I have a circuit:

enter image description here

How should I choose the value for the capacitor in offset? How large should it be?


2 Answers 2


I'll refer to this following circuit, since yours has no labels for the components in question:


simulate this circuit – Schematic created using CircuitLab

With the values shown, the DC operating point (quiescent state) of X is:

$$ \begin{aligned} V_X &= 3.3\frac{R_1}{R_1 + R_2} \\ \\ &= 3.3\frac{3.9k}{10k + 3.9k} \\ \\ &= 0.93\rm V \end{aligned} $$

Note: I haven't considered diode "dark current", which will influence the average output level of the amplifier somewhat, but the principles which follow are still valid. Keep in mind that values for R1 and R2 will be chosen to obtain some "average" output level, a level which should also be adjusted to account for any permanent output offset due to the diode's dark current through Rf.

The larger C1 is, the longer it takes for the output of the entire system to arrive at its DC operating point, where \$V_X=0.93V\$, since C1 must first charge to that voltage, via R1 and R2.

To know how long, we can use Thevenin's theorem to derive a simple (single-resistor) equivalent to replace R1, R2 and the source 3.3V. This "Thevenin resistance" will be the the value of R1 and R2 as if they were connected in parallel:

$$ \begin{aligned} \frac{1}{R_{TH}} &= \frac{1}{R_1} + \frac{1}{R_2} \\ \\ R_{TH} &= \frac{R_1R_2}{R_1 + R_2} \\ \\ &= \frac{3.9k \times 10k}{3.9k + 10k} \\ \\ &= 2.8k\rm \Omega \end{aligned} $$

Now the equivalent circuit, which behaves exactly as the original did, looks like this:


simulate this circuit

It becomes clear that Rth and C1 form a low pass filter, and have a time constant (which determines the rate of charge of C1) of:

$$ \begin{aligned} \tau &= R_{TH} \times C_1 \\ \\ &= 2.8k \times 1\mu \\ \\ &= 2.8\rm ms \end{aligned} $$

A rule of thumb is that the time it will take C1 to charge to within 1% of some voltage will be about five times the time constant:

$$ \begin{aligned} T_{99\%} &= 5 \tau \\ \\ &= 14\rm ms \end{aligned} $$

What this means is that the signal at OUT cannot be considered "stable" until at least 14ms has elapsed (after power is applied and has itself settled). That's how long it will take C1 to charge to 99% of its final operating point of 0.93V. Here's plot of \$V_X\$ vs. time, during the first few milliseconds following power-on:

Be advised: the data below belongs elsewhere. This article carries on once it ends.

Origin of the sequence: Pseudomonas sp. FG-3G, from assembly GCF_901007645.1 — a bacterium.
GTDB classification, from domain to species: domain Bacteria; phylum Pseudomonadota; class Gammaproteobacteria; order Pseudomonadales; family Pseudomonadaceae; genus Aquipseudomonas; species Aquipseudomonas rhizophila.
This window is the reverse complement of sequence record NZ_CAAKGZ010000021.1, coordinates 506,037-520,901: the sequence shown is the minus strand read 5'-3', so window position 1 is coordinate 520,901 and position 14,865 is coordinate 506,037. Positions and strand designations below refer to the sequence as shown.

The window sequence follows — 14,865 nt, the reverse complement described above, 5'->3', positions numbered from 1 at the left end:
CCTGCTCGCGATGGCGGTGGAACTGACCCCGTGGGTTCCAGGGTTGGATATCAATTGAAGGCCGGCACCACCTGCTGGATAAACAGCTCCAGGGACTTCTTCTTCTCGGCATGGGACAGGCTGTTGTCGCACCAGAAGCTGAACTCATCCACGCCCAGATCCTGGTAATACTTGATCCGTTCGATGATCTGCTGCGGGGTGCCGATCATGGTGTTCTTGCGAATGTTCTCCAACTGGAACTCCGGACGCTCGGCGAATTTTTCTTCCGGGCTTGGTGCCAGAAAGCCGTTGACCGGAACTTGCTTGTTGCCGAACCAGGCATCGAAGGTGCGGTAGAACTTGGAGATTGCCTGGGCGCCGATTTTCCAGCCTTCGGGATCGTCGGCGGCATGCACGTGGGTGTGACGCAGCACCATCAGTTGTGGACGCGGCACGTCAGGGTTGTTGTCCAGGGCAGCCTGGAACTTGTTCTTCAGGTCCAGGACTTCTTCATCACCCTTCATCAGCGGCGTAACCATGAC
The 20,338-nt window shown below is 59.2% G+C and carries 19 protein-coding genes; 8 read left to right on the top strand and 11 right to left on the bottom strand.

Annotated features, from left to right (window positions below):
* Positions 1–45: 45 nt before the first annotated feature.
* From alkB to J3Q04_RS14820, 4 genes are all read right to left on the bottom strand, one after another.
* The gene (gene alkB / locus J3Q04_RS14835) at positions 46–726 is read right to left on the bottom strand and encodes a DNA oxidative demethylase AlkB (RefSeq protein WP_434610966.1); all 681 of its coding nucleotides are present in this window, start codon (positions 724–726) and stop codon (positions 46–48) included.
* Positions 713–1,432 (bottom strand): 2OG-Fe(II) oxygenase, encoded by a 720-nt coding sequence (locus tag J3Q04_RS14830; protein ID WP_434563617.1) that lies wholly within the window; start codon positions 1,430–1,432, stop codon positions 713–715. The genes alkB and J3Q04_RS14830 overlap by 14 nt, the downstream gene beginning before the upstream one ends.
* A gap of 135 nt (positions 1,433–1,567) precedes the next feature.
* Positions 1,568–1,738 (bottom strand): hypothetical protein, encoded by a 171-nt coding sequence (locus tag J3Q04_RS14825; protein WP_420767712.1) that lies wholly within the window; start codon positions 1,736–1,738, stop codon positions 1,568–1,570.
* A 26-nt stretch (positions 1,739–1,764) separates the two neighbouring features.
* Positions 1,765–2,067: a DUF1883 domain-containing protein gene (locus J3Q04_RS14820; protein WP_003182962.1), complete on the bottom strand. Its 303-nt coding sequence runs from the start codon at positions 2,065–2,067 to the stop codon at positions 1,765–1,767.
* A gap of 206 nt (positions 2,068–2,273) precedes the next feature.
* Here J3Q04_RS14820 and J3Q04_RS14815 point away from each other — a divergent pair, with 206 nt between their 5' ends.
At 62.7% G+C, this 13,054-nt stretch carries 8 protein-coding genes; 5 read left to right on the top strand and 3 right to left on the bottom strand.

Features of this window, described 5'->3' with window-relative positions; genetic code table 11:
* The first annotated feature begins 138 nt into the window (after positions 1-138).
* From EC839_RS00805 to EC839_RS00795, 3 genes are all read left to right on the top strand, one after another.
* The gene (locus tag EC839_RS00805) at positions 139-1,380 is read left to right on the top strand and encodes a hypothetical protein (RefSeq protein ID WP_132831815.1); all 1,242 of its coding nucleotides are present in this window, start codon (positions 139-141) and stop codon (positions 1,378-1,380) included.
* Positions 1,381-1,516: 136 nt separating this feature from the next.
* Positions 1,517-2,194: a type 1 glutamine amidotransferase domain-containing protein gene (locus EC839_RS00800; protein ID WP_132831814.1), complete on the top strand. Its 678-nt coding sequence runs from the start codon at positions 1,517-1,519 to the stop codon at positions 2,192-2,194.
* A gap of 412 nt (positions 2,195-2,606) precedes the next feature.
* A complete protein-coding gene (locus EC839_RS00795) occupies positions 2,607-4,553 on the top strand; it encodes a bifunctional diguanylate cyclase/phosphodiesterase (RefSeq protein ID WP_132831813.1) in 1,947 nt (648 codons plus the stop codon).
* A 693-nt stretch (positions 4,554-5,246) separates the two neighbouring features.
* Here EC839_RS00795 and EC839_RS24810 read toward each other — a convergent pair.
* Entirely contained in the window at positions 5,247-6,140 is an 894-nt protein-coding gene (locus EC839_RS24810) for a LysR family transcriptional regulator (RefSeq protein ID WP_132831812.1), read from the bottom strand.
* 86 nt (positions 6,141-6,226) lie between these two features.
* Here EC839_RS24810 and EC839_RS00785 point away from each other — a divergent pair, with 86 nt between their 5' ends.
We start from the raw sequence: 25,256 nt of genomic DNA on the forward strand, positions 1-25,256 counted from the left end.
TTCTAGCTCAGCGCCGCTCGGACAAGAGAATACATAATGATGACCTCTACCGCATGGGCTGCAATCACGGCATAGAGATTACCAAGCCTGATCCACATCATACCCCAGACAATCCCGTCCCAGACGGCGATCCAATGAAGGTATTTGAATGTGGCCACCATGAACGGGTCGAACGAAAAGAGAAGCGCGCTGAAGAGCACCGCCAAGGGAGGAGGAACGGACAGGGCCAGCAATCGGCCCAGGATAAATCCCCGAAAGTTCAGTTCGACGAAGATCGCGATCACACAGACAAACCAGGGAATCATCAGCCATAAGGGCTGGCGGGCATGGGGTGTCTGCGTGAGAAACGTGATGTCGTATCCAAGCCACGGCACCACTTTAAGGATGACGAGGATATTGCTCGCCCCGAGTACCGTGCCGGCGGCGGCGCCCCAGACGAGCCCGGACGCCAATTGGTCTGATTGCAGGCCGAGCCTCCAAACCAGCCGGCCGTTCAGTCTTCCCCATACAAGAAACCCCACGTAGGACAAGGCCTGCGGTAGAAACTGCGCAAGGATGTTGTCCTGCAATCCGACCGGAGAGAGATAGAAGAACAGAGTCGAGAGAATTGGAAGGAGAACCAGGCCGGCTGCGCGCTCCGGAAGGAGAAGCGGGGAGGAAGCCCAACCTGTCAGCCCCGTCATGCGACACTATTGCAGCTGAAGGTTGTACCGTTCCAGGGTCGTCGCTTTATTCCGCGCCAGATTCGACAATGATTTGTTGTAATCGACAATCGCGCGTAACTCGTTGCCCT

enter image description here

The purpose of C1 is to stabilise the potential at X, to remove as much noise as possible caused by R1, R2 and the 3.3V power supply. It can do this because C1 and Rth form a low-pass filter with a cut-off frequency \$f\$:

$$ \begin{aligned} f &= \frac{1}{2\pi R_{TH}C_1} \\ \\ &= 180 \rm Hz \end{aligned} $$

As long as this cut-off frequency as significantly lower than any unacceptable noise you expect to find at X without C1 present, then it will do its job just fine. Since \$f\$ decreases as C1 increases, there's really no upper limit to C1 in this respect.

For instance, if the 3.3V power source is provided by a switching regulator, you can expect it to contain some rather nasty noise in the tens or hundreds of kilohertz, but as we calculated here, the cut-off frequency of 180Hz will ensure that very little of that noise will make it to node X.

Therefore, cut-off frequency is of little concern here, and our choice of value for C1 is influenced much more by our need for the circuit to settle at its operating point within a reasonable time.

If you are using an ADC to sample the signal, for instance, you shouldn't begin sampling (or at least you should disregard samples) until at least 14ms has elapsed since power was applied and stabilised.

In conclusion, since the larger C1 is, the more noise it filters out (or rather, the lower the cut-off frequency, and the wider the band of attenuation of potential noise), you should aim to make C1 as large as possible, while maintaining an acceptably short settling time.


This is used to reduce the noise on the + pin; this in turn prevents the opamp from amplifying the noise.

There is no precise answer and no component values listed, but a time constant of 10's of ms might be reasonable; use 10 uF.


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